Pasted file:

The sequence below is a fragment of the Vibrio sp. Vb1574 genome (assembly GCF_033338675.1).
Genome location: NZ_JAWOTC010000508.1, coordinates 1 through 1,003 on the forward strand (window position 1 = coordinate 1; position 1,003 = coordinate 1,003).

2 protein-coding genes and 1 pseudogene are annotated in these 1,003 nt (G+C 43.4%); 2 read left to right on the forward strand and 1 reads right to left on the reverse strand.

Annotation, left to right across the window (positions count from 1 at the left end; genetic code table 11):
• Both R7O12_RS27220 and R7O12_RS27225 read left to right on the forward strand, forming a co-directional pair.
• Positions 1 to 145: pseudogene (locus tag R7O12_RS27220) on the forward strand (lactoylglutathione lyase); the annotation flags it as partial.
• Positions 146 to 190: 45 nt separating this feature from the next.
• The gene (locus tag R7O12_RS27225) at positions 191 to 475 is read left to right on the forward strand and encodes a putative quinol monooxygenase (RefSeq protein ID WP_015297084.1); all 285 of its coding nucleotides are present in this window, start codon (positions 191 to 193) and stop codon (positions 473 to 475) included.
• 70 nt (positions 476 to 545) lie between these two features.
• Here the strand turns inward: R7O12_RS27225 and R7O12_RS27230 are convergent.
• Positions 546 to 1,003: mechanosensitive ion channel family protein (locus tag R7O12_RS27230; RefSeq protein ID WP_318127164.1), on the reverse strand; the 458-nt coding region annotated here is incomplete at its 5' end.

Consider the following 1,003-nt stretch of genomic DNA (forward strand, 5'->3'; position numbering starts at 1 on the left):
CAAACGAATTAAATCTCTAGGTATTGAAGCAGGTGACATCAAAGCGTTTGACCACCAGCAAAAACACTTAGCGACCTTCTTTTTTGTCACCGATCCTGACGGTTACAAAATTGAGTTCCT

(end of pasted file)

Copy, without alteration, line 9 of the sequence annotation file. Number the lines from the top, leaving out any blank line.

• 70 nt (positions 476 to 545) lie between these two features.